Research in recent months has looked at what impact the recent increase in interest rates has had on UK homeowners. Over 1,000 UK homeowners were surveyed and it was noted that while it was the first increase for just 37% of UK homeowners, this climbed to 78% for those aged between 25-35.
Overall, the financial implications remained minimal across the board and market confidence remains high for the majority of homeowners, who have not been put off from a future purchase from the increase. But while the market as a whole remains unfazed by this increase, those in younger age brackets have been more deterred from climbing the ladder after experiencing their first rate increase.
London was home to the highest number of homeowners seeing a climb for the first time at 63%, with the North East being the highest region outside of the capital (55%).
But despite this first for many, when asked what impact it had on their monthly mortgage payments, 64% hardly noticed, while 33% saw a manageable increase. Just 3% believed it had a serious impact on their monthly affordability.
45-50-year-olds were worst hit with 5% seeing a serious impact on their monthly payments, although this increased to 11% for those in both the South West and North East. It was least notable in Wales, where 83% of those surveyed answered that they had hardly noticed an increase.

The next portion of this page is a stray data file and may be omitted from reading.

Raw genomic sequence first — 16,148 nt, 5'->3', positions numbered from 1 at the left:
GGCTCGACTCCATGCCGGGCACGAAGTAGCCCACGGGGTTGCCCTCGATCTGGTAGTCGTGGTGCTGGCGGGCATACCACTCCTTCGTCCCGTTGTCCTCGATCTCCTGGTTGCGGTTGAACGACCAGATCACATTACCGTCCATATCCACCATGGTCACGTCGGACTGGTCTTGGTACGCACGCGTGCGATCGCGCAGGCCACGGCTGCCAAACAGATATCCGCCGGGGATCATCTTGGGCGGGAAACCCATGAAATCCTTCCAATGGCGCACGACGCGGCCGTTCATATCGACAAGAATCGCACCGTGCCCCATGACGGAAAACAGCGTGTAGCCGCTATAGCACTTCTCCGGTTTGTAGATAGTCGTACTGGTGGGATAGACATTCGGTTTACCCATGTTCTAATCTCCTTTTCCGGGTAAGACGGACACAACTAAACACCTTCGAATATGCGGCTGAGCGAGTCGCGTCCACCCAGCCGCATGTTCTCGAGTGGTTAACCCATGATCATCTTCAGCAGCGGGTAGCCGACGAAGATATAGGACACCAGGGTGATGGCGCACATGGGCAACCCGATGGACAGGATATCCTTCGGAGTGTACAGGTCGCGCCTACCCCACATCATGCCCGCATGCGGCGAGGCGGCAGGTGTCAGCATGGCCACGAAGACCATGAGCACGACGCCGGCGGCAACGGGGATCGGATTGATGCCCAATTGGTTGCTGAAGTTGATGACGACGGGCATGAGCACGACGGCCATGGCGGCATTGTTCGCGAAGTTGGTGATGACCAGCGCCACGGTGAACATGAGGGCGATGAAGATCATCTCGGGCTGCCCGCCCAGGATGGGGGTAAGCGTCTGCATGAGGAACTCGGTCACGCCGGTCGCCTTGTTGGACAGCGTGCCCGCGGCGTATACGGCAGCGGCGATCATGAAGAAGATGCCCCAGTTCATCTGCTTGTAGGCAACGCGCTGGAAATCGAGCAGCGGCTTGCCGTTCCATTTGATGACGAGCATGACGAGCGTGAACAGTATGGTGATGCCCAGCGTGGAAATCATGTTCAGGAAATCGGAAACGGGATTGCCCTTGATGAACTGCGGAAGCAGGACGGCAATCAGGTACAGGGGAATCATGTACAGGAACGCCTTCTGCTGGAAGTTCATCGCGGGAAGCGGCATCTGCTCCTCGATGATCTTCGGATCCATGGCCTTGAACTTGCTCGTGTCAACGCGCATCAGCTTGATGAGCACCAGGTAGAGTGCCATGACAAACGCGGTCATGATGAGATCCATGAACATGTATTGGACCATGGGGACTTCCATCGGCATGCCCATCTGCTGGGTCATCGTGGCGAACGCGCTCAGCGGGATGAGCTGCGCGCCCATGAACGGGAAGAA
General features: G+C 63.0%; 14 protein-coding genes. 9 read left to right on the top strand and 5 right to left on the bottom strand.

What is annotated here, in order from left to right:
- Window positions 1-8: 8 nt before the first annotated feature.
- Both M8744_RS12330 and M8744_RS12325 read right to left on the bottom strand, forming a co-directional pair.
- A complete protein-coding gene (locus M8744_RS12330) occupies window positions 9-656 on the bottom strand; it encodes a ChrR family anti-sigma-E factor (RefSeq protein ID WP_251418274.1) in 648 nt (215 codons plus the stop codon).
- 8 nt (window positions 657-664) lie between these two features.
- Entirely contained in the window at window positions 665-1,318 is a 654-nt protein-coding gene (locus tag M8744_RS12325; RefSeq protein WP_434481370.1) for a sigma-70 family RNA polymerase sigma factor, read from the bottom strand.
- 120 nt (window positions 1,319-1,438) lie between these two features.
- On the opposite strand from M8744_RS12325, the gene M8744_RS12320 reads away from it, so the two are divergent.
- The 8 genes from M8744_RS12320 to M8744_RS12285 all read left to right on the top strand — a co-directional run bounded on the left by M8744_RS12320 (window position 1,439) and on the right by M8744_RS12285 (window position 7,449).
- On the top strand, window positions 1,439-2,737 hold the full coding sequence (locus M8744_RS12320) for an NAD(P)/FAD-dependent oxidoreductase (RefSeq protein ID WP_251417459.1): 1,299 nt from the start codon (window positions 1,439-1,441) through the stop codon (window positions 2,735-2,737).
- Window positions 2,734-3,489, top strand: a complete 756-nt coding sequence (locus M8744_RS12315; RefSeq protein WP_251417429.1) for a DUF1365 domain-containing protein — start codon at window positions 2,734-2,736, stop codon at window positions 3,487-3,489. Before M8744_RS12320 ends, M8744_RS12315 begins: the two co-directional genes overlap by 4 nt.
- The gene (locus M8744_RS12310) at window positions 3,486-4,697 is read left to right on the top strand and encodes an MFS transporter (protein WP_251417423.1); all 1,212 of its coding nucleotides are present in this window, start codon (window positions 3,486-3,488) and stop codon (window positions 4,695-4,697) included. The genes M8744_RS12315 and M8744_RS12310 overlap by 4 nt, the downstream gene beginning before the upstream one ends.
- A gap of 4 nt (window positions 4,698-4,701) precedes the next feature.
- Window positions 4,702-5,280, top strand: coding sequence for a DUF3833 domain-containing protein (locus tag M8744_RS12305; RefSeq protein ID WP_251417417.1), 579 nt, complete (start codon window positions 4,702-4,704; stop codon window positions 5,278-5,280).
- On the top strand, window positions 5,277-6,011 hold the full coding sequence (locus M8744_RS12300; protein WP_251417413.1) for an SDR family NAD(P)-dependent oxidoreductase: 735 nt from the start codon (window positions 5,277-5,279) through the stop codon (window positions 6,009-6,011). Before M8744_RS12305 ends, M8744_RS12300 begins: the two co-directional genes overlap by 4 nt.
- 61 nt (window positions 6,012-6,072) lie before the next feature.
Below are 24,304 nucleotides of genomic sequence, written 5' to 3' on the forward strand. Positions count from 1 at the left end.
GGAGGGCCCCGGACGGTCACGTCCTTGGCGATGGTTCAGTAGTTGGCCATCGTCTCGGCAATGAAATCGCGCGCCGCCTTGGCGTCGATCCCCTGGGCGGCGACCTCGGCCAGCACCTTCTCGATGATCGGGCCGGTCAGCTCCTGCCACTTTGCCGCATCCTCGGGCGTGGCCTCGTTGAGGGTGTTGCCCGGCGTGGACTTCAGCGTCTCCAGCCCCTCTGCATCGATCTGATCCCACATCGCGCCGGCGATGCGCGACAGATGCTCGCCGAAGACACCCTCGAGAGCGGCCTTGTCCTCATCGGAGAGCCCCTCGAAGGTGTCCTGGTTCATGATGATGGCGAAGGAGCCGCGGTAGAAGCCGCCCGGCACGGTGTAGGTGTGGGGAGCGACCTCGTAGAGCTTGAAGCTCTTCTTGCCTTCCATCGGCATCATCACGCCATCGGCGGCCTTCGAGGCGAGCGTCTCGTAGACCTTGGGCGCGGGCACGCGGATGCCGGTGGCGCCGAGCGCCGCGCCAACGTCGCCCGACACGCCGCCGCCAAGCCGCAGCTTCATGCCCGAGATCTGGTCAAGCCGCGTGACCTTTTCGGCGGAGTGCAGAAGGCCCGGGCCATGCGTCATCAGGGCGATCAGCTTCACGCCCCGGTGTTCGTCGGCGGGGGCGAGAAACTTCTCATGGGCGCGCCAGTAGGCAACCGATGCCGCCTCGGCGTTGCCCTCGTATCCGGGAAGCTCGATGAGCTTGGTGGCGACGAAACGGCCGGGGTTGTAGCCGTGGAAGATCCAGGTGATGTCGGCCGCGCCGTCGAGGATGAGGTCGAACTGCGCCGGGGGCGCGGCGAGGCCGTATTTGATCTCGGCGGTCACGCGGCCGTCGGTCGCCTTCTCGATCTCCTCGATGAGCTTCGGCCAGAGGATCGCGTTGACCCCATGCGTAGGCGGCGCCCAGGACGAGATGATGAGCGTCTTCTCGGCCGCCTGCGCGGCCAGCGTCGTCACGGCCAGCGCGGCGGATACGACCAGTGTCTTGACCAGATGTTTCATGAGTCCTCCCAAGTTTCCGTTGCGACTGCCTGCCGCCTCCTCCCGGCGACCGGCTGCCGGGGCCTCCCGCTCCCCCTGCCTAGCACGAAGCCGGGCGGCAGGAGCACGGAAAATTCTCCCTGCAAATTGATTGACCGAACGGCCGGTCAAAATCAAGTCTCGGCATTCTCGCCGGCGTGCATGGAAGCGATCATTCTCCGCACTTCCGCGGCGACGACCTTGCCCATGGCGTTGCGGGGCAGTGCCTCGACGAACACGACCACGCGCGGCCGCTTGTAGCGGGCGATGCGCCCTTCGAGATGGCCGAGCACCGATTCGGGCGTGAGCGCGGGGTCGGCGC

Despite being the first increase in over a decade, 46% of those asked remained undeterred from buying another property, with 17% put off from a property sale and 13% putting the idea of a purchase on hold for the time being.
However, those in the lower age bracket of 25-34 seemed more deterred from another purchase with 56% put off from climbing the ladder, 40% indefinitely, 16% for the time being.
The increase was a put off in the capital more so than anywhere, where the high price of property can mean even a marginal hike can result in a large increase in unaffordability. 60% of homeowners in London were put off from another purchase by the recent increase in rates, 50% completely with a further 10% deterred from the time being.
With affordability still at an almost record low, nearly half (49%) of homeowners would have to see an increase of 2% or more before they were deterred. 15% would have to see rates climb by up to 1.5%, 18% by up to 1% and 12% by just 0.5%.
The 55+ age bracket is best placed as a result of years of continued property price growth, with 71% needing to see a 2% or more increase before being put off.
55% of UK homeowners believe the available length of mortgage agreements should be increased, while 45% also think the variable rate mortgage should be scrapped.
Encouraging signs that while many on the first rung or two of the ladder have only just experienced their first increase in interest rates as homeowners, the majority have weathered the financial implications and the marginal hike has made it easy enough to do so.
Market confidence remains high but understandably there is some trepidation among the younger generation of homeowners, who will have heard horror stories of consistent hikes and double-digit rates, and as a result, may be treading with caution after seeing their first increase.